An­golan banks seek help from state to pro­tect client ac­counts

The Star Early Edition - - NEWS - Can­dido Men­des and Colin McClel­land

AN­GOLAN banks are ap­peal­ing to the gov­ern­ment to help put to­gether a bailout pack­age to pro­tect ac­count hold­ers as lenders reel from low oil prices that make up al­most all of the na­tion’s for­eign-ex­change earn­ings.

Fi­nan­cial as­sis­tance could come from the ad­min­is­tra­tion of Pres­i­dent José Eduardo dos San­tos or be shared by all of the African coun­try’s 28 op­er­a­tional lenders, said Amil­car Silva, the chair­man of the As­so­ci­a­tion of An­golan Banks. He did not spec­ify whether lenders were call­ing for a liq­uid­ity boost that would im­prove the in­dus­try’s abil­ity to con­vert short-term as­sets into cash, or cap­i­tal in­jec­tions aimed at strug­gling banks.

“Banks must be helped be­cause they have liq­uid­ity prob­lems that can cause neg­a­tive sit­u­a­tions in the whole sys­tem, putting its cred­i­bil­ity at stake,” Silva said. “What we need to do is look at the mat­ter in-depth and then de­cide the best way,” he said, adding that any agree­ments be­tween the in­dus­try and the au­thor­i­ties would have to cover the fu­ture vi­a­bil­ity of banks, and “if they have to re­turn the money and when”.

The An­golan econ­omy, sub-Sa­ha­ran Africa’s third largest, has been crip­pled by oil prices that have halved since mid-2014, with the In­ter­na­tional Mon­e­tary Fund es­ti­mat­ing zero growth for last year.

Lend­ing dif­fi­cul­ties

Those woes have knocked the bank­ing in­dus­try, caus­ing bad debts to soar and busi­ness to slow as the gov­ern­ment cuts spend­ing. Dol­lar sup­plies have also dried up as for­eign banks pulled out of sup­ply­ing green­backs to the coun­try that Trans­parency In­ter­na­tional ranks among the world’s 20 most cor­rupt be­cause of poor com­pli­ance with anti-money laun­der­ing and cor­rup­tion rules.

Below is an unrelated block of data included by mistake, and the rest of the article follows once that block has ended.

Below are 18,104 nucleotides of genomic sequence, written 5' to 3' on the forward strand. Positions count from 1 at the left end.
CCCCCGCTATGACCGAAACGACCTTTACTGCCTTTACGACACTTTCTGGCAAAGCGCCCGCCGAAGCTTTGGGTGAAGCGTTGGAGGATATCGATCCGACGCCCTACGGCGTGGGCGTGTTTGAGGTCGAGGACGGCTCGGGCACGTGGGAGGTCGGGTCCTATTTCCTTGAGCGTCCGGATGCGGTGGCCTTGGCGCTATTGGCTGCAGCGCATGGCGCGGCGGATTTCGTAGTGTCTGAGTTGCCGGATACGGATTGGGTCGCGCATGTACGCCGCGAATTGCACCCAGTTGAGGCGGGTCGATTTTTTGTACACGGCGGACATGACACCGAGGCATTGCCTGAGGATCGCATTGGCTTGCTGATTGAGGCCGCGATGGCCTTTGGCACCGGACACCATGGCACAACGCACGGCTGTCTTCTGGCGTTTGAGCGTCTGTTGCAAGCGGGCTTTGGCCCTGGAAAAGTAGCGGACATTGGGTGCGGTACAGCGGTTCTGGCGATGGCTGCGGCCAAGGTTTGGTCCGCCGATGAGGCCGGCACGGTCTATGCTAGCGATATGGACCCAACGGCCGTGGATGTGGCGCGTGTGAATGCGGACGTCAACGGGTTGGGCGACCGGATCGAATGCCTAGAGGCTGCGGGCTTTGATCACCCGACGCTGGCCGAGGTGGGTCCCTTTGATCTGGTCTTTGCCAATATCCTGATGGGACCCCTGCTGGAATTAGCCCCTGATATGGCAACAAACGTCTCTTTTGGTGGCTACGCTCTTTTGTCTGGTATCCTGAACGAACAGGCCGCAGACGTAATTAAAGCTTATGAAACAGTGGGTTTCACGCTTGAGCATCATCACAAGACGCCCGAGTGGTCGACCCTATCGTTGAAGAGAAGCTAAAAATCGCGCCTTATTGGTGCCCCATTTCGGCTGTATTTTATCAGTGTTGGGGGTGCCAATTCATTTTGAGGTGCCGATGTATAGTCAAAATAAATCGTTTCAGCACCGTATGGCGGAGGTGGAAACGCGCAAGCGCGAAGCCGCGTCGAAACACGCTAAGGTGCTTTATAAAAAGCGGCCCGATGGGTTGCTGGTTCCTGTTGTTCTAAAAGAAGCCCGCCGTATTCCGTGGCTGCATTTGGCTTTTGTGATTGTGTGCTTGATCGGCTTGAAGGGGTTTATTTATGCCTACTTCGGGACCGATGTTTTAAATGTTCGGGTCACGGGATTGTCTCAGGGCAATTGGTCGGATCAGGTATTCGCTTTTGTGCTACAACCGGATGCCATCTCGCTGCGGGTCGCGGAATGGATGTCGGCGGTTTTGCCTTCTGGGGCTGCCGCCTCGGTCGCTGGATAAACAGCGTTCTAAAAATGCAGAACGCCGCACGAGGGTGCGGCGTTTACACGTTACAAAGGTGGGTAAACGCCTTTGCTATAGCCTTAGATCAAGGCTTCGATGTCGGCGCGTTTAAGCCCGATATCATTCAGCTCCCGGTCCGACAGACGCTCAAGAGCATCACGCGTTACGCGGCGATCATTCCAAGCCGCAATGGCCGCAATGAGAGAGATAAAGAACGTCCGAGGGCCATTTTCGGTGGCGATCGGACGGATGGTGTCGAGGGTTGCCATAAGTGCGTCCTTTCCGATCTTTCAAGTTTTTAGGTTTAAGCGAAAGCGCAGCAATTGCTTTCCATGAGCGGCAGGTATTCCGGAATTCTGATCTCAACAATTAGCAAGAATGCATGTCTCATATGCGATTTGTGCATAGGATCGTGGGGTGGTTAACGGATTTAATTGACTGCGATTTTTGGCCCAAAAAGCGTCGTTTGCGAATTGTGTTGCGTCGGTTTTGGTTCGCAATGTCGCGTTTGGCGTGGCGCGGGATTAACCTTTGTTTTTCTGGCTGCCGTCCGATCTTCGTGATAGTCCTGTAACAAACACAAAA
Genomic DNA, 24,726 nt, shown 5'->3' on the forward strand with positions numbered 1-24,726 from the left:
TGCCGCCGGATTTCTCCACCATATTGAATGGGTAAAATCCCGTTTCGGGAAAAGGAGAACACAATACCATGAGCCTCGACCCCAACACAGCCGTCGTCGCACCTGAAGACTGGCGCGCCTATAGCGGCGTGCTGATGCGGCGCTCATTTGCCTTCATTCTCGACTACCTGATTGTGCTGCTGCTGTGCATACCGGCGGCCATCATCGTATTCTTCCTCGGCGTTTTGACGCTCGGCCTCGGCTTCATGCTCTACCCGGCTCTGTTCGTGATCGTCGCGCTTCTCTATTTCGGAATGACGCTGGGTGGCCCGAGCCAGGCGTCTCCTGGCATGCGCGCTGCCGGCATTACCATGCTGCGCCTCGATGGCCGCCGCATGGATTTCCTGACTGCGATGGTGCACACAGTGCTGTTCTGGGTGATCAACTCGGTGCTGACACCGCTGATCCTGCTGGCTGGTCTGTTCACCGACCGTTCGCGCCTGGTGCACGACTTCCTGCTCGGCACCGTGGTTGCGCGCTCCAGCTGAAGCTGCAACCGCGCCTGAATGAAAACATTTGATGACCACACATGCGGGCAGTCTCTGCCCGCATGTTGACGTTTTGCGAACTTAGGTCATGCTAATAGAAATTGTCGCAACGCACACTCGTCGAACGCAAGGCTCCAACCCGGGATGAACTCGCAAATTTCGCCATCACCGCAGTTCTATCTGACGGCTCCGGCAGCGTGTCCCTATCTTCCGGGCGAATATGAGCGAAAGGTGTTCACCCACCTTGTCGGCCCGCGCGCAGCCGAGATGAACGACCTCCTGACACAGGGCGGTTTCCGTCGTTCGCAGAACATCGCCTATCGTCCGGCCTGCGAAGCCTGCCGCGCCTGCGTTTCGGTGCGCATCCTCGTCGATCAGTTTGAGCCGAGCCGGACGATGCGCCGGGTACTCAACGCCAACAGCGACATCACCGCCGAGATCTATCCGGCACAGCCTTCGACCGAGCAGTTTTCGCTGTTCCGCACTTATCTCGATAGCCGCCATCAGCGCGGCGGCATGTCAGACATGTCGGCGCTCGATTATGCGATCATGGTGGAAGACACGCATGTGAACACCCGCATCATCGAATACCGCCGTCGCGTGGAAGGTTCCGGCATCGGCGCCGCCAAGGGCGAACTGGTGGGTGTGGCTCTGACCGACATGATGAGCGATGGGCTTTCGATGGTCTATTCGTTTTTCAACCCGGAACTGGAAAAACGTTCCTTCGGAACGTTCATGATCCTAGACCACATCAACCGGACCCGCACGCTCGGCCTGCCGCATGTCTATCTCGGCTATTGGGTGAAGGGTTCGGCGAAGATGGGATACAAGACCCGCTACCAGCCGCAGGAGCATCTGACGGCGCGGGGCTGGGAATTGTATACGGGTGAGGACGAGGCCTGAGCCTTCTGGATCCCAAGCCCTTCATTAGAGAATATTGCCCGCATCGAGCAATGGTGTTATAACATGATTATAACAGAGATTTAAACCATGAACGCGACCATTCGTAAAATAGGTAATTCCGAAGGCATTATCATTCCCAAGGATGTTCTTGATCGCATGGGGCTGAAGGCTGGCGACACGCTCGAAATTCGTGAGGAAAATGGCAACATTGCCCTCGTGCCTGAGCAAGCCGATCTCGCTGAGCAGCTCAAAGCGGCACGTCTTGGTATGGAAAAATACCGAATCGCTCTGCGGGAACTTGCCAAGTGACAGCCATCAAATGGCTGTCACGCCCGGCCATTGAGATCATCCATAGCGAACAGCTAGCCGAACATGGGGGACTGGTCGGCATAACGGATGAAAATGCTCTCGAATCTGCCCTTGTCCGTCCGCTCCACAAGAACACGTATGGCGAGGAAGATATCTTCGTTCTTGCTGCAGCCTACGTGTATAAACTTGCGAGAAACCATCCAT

Trou­bled loans more than tripled to 15 per­cent of to­tal credit in Septem­ber when com­pared with lev­els in 2010, and were at their high­est as a pro­por­tion of reg­u­la­tory cap­i­tal re­quire­ments since 2014, ac­cord­ing to data com­piled by the coun­try’s cen­tral bank and con­sul­tancy Ea­gle­stone Ad­vi­sory, which has of­fices in Jo­han­nes­burg, Lis­bon and Luanda. For­eign ex­change fell to about a third of bank de­posits from more than half in 2012, the data shows.

Some smaller banks had been hit par­tic­u­larly hard, said Silva, whose group rep­re­sents 24 banks. Most of the in­dus­try’s profit last year was split be­tween for­eign-ex­change trans­ac­tions and loans, he said. The as­so­ci­a­tion had set up a group of ex­perts to im­prove mem­ber com­pli­ance with in­ter­na­tional rules and best prac­tices, he said.

A spokesper­son at An­gola’s cen­tral bank didn’t an­swer calls or re­spond to re­quests for com­ment. An­gola’s kwanza weak­ened 20 per­cent against the dol­lar last year.

Rev­enue at An­gola’s banks might be “slightly” higher in 2016, Silva said, af­ter the cen­tral bank raised the bench­mark in­ter­est rate three times last year to a record 16 per­cent. While the in­dus­try’s re­turn on eq­uity is grow­ing, it is still less than half of the 32 per­cent earned in 2010, ac­cord­ing to the cen­tral bank and Ea­gle­stone.

The cen­tral bank’s 2015 fi­nan­cial sta­bil­ity re­port showed al­most half of the coun­try’s banks would fail a stress test of hold­ing 10 per­cent cap­i­tal re­serves if their loan book was low­ered by two notches, ac­cord­ing to a Jan­uary 13 re­port in Luanda-based Ex­pansao news­pa­per. The risk ad­just­ment would also cut the in­dus­try’s 141.3 bil­lion kwan­zas (R11.5 bil­lion) net profit that year to a loss of 413.7 bil­lion kwan­zas and re­duce the sol­vency ra­tio to 11.7 per­cent from 19.8 per­cent, the news­pa­per said.

Three of the banks would not meet liq­uid­ity re­quire­ments if clients with­drew half of their de­posits, ac­cord­ing to Ex­pansao. – Bloomberg

Banks have liq­uid­ity prob­lems that can cause neg­a­tive sit­u­a­tions in the whole sys­tem.


An­gola re­lies on oil for the bulk of its for­eign-ex­change earn­ings, and the low price of crude oil and its re­sul­tant knock to the oil-re­liant econ­omy leaves the coun­try’s lenders strug­gling to main­tain suf­fi­cient liq­uid­ity.

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